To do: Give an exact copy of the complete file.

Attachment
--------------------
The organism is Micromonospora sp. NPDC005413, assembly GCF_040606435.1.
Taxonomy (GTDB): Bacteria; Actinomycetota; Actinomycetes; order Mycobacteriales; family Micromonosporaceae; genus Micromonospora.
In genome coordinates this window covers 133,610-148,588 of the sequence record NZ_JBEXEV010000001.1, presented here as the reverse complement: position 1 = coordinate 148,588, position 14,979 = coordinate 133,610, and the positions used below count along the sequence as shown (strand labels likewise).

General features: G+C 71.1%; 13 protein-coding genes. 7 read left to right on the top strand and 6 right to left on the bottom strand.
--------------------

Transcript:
The organism is Micromonospora sp. NPDC005413, assembly GCF_040606435.1.
Taxonomy (GTDB): Bacteria; Actinomycetota; Actinomycetes; order Mycobacteriales; family Micromonosporaceae; genus Micromonospora.
In genome coordinates this window covers 133,610-148,588 of the sequence record NZ_JBEXEV010000001.1, presented here as the reverse complement: position 1 = coordinate 148,588, position 14,979 = coordinate 133,610, and the positions used below count along the sequence as shown (strand labels likewise).

General features: G+C 71.1%; 13 protein-coding genes. 7 read left to right on the top strand and 6 right to left on the bottom strand.